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One of the many ways this franchise mimics Conan the Barbarian.

After almost ten years, here comes the third Riddick movie. I think it would be a bit of an overstatement to say this was a highly anticipated threequel but Riddick has always had a fanbase and the recent resurgence of Vin Diesel has made this movie possible for them. I count myself tentatively among the fans of Riddick, and enthusiastically among the fans of Diesel (check out that video of him singing Rihanna, it’s astonishing). I’ve also always been easier going on the much-hated Chronicles of Riddick than most people. I liked it for what it tried to be more than for what it is, I guess. The idea of a misanthropic Space Conan is one that has legs. Pitch Black didn’t have that idea coded into its DNA, but Chronicles certainly did. Riddick, the self-titled third album, remembers that idea even as it does its best to recall the more successful and more focused Pitch Black.

Part of me wishes they would have gotten the budget to do the movies they originally wanted to do. David Twohy and Vin Diesel have created a slapdash mythology around this character and they have big eyes for where it’s all going. Unfortunately, the failure of Chronicles and the non-blockbuster status of the character means the money isn’t exactly flowing for the grandiose fantasy epics they wanted to make. So we get this, a much more stripped down and raw side-story that feels like a one-shot bridge movie that self-consciously acknowledges the need to get things back on track. There are bits of monologuing in this movie that feel like they’re breaking the fourth wall, commenting indirectly about the franchise, character, and even Diesel himself. This goes together with the strange sexual psychology of the movie and its characters to elevate the subtext of Riddick to an interesting, probably unintended place.

It helps that the film is rather good. Especially the first half. It’s also much grander and more beautiful than the early trailers suggested. It’s far from the B-movie lowfi of Pitch Black and even farther from the saturated, Star Wars-lite of Chronicles. It exists somewhere between the grit and the glamor, and it feels like (visually at least), Twohy has really gotten his stride. The world-building is as slippery as ever, the character is still the sly dangerous antihero (with some soft spots) that we remember, and so on. All this is packaged in a lean, robust action movie masquerading as a creature feature. Even when it gives up on its best parts to focus on the secondary characters, Riddick keeps you engaged. When it turns into a buddy movie about honor and relying on others, you can’t help but feel like they’ve really made good with this one. Read the rest of this entry »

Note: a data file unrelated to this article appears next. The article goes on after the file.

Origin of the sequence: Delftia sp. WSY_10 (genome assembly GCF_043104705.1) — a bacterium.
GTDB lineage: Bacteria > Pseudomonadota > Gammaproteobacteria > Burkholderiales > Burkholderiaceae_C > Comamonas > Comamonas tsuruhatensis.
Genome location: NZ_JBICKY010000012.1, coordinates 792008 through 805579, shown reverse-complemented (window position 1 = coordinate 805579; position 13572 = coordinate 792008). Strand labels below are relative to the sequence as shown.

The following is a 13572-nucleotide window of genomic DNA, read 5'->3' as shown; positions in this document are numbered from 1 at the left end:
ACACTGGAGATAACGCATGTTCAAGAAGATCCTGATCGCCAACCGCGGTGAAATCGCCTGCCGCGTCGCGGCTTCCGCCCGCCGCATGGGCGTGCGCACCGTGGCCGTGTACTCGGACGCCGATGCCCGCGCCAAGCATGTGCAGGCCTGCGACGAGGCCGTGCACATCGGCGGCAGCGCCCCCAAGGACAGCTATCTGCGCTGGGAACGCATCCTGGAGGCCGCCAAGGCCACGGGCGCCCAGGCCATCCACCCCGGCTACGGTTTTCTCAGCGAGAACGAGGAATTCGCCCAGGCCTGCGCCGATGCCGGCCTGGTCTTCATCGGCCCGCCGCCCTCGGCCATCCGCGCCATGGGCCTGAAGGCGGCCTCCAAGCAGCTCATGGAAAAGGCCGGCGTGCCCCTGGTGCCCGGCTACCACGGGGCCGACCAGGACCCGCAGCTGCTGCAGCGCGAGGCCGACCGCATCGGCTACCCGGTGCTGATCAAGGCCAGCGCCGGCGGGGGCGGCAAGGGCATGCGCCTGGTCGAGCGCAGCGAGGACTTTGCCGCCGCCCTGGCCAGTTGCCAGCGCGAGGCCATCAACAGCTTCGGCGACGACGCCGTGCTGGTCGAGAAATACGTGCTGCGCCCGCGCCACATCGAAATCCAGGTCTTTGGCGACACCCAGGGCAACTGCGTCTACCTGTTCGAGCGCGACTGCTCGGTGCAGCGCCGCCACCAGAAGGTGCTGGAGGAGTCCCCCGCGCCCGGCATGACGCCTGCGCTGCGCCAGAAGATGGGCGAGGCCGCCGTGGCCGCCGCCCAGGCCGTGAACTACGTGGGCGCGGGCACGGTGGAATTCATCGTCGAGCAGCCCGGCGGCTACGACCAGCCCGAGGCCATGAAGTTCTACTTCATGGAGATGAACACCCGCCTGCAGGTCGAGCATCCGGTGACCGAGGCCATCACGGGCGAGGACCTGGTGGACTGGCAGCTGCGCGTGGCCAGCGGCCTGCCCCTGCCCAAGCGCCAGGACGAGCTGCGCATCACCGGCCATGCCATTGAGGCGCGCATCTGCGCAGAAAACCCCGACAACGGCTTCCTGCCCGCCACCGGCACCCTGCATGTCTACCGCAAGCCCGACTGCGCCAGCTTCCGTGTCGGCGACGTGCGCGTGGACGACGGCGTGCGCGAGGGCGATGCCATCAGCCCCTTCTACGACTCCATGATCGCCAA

The use of lighting and color is one of the oddly artsy flourishes in Dredd.

There are a lot of fans out there who have no doubt been waiting for a proper filmic incarnation of Judge Dredd after the traditionally silly 90’s movie featuring none other than Sylvester Stallone. Though a comic strip character, Judge Dredd has always been an uncompromising reflection of fascist impulses in response to rampant, violent crime. With much in common with other notable violent/vigilante superheroes such as the Punisher or even Batman, the thing that sets Dredd apart is that he lives in a world where his harsh justice is state sanctioned.

Wisely, Dredd keeps thing simple and avoids both Verhoevian satire and Miller (or Nolan) style celebration of everybody’s inner fascist. Dredd is therefore free to be an unrepentant laconic badass and we are free to enjoy it without feeling weird about political or social con/subtext. Dredd is remarkably free of such elements, instead offering a solid and vaguely artistic action movie that is full of personality, black humor, and gruesome violence. Read the rest of this entry »